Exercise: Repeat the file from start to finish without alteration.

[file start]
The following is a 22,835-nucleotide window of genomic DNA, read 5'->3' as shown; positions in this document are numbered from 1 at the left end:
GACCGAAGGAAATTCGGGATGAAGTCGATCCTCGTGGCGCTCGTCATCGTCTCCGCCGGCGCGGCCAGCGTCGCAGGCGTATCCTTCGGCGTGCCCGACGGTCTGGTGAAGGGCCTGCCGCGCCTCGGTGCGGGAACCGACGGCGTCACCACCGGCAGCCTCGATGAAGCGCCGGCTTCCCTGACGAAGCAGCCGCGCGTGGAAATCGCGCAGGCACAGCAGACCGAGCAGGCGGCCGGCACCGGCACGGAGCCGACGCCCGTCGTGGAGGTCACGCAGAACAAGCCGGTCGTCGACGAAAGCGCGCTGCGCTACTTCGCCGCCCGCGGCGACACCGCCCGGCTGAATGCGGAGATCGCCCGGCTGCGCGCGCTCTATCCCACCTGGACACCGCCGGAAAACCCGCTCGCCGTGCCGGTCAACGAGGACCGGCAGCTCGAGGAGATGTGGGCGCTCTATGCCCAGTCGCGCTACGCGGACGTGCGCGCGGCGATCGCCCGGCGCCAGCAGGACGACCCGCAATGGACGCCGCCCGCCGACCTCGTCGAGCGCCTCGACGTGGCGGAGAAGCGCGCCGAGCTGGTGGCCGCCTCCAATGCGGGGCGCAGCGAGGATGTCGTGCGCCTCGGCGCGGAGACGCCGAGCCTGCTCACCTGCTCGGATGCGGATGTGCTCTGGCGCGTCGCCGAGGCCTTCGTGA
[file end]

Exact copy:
The following is a 22,835-nucleotide window of genomic DNA, read 5'->3' as shown; positions in this document are numbered from 1 at the left end:
GACCGAAGGAAATTCGGGATGAAGTCGATCCTCGTGGCGCTCGTCATCGTCTCCGCCGGCGCGGCCAGCGTCGCAGGCGTATCCTTCGGCGTGCCCGACGGTCTGGTGAAGGGCCTGCCGCGCCTCGGTGCGGGAACCGACGGCGTCACCACCGGCAGCCTCGATGAAGCGCCGGCTTCCCTGACGAAGCAGCCGCGCGTGGAAATCGCGCAGGCACAGCAGACCGAGCAGGCGGCCGGCACCGGCACGGAGCCGACGCCCGTCGTGGAGGTCACGCAGAACAAGCCGGTCGTCGACGAAAGCGCGCTGCGCTACTTCGCCGCCCGCGGCGACACCGCCCGGCTGAATGCGGAGATCGCCCGGCTGCGCGCGCTCTATCCCACCTGGACACCGCCGGAAAACCCGCTCGCCGTGCCGGTCAACGAGGACCGGCAGCTCGAGGAGATGTGGGCGCTCTATGCCCAGTCGCGCTACGCGGACGTGCGCGCGGCGATCGCCCGGCGCCAGCAGGACGACCCGCAATGGACGCCGCCCGCCGACCTCGTCGAGCGCCTCGACGTGGCGGAGAAGCGCGCCGAGCTGGTGGCCGCCTCCAATGCGGGGCGCAGCGAGGATGTCGTGCGCCTCGGCGCGGAGACGCCGAGCCTGCTCACCTGCTCGGATGCGGATGTGCTCTGGCGCGTCGCCGAGGCCTTCGTGA